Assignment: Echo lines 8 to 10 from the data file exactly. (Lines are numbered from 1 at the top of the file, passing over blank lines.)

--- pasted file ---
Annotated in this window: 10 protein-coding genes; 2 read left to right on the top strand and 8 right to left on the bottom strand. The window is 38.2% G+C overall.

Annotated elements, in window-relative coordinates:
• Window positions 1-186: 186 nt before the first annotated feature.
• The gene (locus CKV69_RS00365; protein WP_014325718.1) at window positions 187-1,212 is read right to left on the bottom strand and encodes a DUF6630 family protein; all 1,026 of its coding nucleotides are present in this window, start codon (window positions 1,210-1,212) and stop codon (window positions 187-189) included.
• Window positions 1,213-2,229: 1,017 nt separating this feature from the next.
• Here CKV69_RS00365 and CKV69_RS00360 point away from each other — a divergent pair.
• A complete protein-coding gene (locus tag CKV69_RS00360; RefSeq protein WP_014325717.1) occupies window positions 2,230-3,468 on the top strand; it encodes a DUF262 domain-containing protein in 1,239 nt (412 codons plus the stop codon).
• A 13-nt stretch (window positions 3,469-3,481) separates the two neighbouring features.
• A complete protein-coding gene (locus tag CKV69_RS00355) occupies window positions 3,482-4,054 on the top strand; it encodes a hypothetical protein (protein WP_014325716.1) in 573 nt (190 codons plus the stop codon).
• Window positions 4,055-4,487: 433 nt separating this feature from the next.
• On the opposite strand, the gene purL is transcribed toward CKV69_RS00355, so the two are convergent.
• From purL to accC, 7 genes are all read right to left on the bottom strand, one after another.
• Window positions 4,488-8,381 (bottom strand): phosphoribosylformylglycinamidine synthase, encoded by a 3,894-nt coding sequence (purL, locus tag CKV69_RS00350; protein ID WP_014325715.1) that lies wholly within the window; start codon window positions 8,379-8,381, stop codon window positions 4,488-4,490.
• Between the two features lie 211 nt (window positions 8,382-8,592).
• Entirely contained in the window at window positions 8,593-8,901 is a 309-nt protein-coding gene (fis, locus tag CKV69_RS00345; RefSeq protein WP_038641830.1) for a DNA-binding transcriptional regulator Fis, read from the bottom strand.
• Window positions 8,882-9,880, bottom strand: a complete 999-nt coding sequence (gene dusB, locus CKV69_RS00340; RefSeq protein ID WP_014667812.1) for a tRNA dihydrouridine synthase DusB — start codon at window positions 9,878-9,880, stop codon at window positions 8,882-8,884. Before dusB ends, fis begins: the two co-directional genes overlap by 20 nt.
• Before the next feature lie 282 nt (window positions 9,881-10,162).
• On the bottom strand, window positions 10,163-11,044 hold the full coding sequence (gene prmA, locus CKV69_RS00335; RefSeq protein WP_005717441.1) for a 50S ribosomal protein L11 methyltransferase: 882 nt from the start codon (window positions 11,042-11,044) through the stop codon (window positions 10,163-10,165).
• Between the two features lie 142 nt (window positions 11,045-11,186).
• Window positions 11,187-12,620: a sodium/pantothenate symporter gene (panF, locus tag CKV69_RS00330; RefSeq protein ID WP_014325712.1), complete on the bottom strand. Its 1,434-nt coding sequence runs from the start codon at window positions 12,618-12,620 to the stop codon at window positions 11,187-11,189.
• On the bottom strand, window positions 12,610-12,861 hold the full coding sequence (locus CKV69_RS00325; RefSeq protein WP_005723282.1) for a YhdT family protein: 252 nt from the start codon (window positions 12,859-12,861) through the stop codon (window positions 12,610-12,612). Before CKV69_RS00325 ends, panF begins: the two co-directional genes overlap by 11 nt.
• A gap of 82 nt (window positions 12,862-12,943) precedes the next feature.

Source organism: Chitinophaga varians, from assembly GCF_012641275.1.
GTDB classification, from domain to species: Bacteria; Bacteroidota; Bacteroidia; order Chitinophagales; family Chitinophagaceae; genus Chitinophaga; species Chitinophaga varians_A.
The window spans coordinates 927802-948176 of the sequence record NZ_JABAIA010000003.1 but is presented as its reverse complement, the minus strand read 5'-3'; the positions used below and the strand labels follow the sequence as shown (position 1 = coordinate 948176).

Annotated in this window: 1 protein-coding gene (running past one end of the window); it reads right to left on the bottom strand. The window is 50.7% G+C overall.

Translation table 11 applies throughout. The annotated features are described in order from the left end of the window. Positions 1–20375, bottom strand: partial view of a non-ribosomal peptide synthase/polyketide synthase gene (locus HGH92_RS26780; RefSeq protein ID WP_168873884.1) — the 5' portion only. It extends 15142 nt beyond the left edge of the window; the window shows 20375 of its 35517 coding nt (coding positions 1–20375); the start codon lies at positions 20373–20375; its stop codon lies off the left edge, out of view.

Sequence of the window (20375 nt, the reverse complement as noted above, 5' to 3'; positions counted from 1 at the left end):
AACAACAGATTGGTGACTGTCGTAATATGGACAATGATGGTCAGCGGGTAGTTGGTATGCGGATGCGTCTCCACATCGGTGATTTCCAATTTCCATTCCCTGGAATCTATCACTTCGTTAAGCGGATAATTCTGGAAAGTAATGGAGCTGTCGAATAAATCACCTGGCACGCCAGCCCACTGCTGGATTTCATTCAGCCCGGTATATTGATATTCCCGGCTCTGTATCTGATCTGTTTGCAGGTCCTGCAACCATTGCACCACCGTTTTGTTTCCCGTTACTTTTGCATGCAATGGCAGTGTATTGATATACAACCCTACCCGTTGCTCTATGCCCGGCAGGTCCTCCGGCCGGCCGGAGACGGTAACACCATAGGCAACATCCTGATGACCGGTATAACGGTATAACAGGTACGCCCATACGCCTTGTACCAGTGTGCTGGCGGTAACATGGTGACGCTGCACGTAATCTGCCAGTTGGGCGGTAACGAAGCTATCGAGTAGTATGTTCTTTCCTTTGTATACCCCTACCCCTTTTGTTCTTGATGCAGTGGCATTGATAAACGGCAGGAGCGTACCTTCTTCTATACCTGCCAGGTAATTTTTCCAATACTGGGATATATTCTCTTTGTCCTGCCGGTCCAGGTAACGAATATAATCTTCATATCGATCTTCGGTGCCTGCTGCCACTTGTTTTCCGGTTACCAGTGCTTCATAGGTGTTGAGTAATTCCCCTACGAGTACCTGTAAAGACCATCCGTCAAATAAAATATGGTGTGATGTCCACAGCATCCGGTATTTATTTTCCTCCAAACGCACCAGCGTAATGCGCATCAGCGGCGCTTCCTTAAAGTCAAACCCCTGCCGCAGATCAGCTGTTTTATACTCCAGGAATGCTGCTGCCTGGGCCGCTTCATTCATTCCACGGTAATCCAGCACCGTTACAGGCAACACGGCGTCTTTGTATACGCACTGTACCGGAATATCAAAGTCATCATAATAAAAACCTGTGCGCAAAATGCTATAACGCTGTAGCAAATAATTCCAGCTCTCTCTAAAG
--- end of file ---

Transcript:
• A 13-nt stretch (window positions 3,469-3,481) separates the two neighbouring features.
• A complete protein-coding gene (locus tag CKV69_RS00355) occupies window positions 3,482-4,054 on the top strand; it encodes a hypothetical protein (protein WP_014325716.1) in 573 nt (190 codons plus the stop codon).
• Window positions 4,055-4,487: 433 nt separating this feature from the next.